This ancient critter of God’s love was captured via iPhoto today at Twin Lakes Park in Sarasota.
She/he was just there.
Attentive to my presence.
Must be Advent.
Anyway, the Thursday Study group at St. Andrew is reading James Hillman’s book, The Force of Character & The Lasting Life. I am loving his wisdom and recommend the book to any reading this blog.
Tomorrow, we will be talking about chapter 3, titled very simply, Old. The title for this blog is from that chapter. What follows are several quotes from the nine pages of his text. You’ll have to read on and on to find the relationship to the picture from Twin Lakes.
It will be worth your time . . .
What we value most about things called old is precisely their deathless and ageless character.
What about the old things you live with? Are they aging, dying? The old chair the cat prefers; the old tumbler your hand enjoys holding for your evening whiskey. ‘I love this knife; I couldn’t do without it.’ We say ‘love’ more often about things – tools, shoes, hats – than about persons. Old is one of the deepest pleasures humans know. Part of the misery of disasters like floods and fires is the irrevocable loss of the old, just as one of the causes of suburban subdivision depression – and aging and death – is the similar loss of the old, exchanged for a brand-new house and yard. Old things afford a supporting vitality; without them we find it harder to be alive.
‘Old’ is itself a very old word, supposedly deriving from an Indo-European root that means ‘to nourish.’
Old English manuscripts love eald (old); it is one of the fifty most frequently appearing words in the medieval corpus of legal, medical, religious, and literary texts and occasional scribbles. And it mainly carries a positive meaning. Of forty-nine compound words that incorporate eald only eight are clearly negative, like ‘old devil.’ To include eald in a compound generally brings benefits: trustworthiness, venerability, proverbiality, value.
Oldness is an adventure. Stepping from the bathtub, hurrying to the phone, or just going down the stairs presents as much risk as traveling camelback in the Gobi. Once we were down the stairs and out the door way ahead of our feet. Now who knows when the trick knee will give out or the foot miss the tread. Once we learned from the fox and the hawk; now the walrus, the tortoise, (ahhh, the picture above) and the moose in a dark bog are our mentors. The adventure of slowness.
. . . the very word ‘world’ was once spelled wereald, weoreald: This nourishing place, so full of eald. It is as if ‘old’ were hidden inside world . . .’
The best I can say of someone, and the worst, is that she/he is old.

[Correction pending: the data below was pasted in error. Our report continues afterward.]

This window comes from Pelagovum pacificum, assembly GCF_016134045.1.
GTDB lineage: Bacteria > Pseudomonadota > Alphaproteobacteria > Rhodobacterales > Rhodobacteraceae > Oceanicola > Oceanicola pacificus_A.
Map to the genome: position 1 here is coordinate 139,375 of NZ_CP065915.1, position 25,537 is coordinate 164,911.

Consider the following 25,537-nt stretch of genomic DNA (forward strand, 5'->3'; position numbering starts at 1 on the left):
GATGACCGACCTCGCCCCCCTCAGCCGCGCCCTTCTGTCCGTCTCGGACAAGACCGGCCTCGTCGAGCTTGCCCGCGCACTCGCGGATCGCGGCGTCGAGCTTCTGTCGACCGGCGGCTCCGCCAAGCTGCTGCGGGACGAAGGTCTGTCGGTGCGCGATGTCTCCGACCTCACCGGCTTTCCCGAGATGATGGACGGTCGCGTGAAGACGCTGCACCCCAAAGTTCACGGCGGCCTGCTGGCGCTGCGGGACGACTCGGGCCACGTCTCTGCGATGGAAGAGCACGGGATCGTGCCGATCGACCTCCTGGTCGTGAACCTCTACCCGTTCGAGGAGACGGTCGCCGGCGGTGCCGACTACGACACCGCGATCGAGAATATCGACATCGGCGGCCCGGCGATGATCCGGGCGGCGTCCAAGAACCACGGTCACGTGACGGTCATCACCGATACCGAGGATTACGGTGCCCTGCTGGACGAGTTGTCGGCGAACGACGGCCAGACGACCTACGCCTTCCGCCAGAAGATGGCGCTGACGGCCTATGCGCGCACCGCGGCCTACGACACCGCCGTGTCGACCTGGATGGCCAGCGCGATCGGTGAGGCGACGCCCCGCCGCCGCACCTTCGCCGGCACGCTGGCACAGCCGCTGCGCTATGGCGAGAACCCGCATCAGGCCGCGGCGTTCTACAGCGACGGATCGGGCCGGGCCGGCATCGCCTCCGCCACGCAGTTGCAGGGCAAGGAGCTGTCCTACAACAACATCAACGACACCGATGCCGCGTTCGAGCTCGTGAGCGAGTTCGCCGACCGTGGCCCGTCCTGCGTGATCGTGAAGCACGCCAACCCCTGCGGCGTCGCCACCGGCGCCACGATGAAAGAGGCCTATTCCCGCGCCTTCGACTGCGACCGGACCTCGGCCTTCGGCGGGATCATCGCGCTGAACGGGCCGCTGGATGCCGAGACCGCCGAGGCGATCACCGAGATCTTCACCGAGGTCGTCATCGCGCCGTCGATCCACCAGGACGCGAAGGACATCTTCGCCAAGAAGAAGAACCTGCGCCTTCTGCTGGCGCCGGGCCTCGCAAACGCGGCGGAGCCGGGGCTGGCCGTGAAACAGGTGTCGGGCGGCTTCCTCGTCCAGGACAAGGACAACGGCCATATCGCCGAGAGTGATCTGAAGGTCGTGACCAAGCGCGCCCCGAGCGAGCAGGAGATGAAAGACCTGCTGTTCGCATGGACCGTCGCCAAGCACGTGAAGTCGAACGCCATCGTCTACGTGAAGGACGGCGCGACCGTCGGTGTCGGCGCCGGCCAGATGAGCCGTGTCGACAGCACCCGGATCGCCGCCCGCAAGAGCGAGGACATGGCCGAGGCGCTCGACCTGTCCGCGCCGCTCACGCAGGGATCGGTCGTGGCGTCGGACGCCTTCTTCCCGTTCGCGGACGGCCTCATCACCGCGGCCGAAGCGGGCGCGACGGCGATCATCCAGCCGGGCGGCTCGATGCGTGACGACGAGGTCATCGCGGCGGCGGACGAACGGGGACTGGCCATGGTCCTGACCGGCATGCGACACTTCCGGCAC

Aging opens the door to ‘old,’ and old age opens it yet wider. That could be its point.
Wearing thin and wearing out, of course, but old also holds time affectionately. It loves years, decades, centuries. Old holds off change, bringing all old things nearer to permanence. Time is not only destructive; it toughens as well as weakens. Time lasts (the earth will live long and long past December 21); it keeps on going and going and going and therefore is no enemy of age or of old.
Attending upon the character development of the young, important though it may be, is less our daily job than uncovering our own. To be fully old, authentic in our being and available in our presence with its gravitas and eccentricity, indirectly affects the public good and thereby their good. This makes oldness a full-time job from which we may not retire.
Far better than comparing ‘old’ with external ideas like ‘fresh’ and ‘young’ would be teasing apart the web of ideas stuffed into that one short syllable. The Bible needs at least nine different Hebrew terms plus many variations, while our English language compacts them all together.
Olam = ancient old times. Gedem = days of old, as before time. Rachoq = old as far away and long ago. For old people like Sarah and Job and for old counselors there is zaqen. Ziqnah = old age. ‘Cast me not off into the time of old age;/ When my strength faileth’ – a theme restored in our time and reduced to personal love in the Beatles line: ‘Will you still need me, will you still feed me, when I am sixty-four.’
There is sebah, as a good old age of grey hairs, full of days; balah, a sad one, worn out like old clothes. Then there is athag, to be removed (advanced in years): ‘Wherefore do the wicked live,/ Become old, yea, wax mighty in your power?’ Also, y’shiysh, to become very old, and yashan, which is said of old things like stored fruits, gates, pools.
These kinds of old, and more, course though us. These are the strands and rhythms of human complexity. One morning we feel we are a bag of bones, a tattered coat upon a stick; on another day, we belong to time before time began, an anachronism as old as Methuselah. Some days we know ourselves as a number only: 76, 81, 91.
I am a forgotten castaway, a sharp-eyed wise man, still standing like an old gate, immersed in reminiscence of long ago and far away, enjoying wickedness and power, an old plaything of God like Sarah or Job. On yet another morning I awaken in fullness of my character and all the days of my life, tearful, grateful, and satisfied. My complexity cannot be reduced to any of these strands. To be only a mean old man, or always a list of complaints, or a record-breaking centenarian of 105, or a head flowing with long white hair and issuing long tales of cautionary experiences is to reduce the uniqueness of character to the unity of character. The Bible does not allow that monistic mistake.
May you ripen, old soul.